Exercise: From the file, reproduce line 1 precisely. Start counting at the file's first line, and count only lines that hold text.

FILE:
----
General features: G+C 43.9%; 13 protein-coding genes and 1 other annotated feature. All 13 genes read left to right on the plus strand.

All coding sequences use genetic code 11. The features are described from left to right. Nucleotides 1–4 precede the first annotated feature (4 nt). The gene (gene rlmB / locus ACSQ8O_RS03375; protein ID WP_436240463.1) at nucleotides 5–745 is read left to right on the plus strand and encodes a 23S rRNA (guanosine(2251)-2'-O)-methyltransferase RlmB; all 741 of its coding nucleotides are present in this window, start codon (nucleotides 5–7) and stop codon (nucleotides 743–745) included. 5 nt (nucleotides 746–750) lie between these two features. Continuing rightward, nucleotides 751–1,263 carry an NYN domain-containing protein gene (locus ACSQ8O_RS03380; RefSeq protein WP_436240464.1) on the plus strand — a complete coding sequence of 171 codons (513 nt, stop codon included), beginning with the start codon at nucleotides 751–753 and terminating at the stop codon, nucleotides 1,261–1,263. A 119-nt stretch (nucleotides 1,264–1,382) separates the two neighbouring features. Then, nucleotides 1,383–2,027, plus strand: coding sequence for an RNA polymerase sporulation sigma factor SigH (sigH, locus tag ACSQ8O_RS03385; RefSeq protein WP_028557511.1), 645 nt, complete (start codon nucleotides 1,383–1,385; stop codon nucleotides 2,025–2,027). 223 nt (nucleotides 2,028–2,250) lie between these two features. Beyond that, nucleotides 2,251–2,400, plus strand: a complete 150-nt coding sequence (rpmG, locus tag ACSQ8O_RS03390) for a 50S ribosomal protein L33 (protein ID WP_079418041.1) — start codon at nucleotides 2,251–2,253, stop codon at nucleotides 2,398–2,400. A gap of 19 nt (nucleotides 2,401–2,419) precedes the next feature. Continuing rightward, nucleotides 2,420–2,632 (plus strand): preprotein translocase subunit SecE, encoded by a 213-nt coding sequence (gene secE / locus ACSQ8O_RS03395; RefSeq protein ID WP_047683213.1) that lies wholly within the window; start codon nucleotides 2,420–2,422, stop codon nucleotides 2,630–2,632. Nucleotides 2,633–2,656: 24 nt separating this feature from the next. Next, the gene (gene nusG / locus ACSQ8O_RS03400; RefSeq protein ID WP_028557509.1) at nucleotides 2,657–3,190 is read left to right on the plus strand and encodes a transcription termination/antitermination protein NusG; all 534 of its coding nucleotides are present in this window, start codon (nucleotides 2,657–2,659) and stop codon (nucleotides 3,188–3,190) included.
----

General features: G+C 43.9%; 13 protein-coding genes and 1 other annotated feature. All 13 genes read left to right on the plus strand.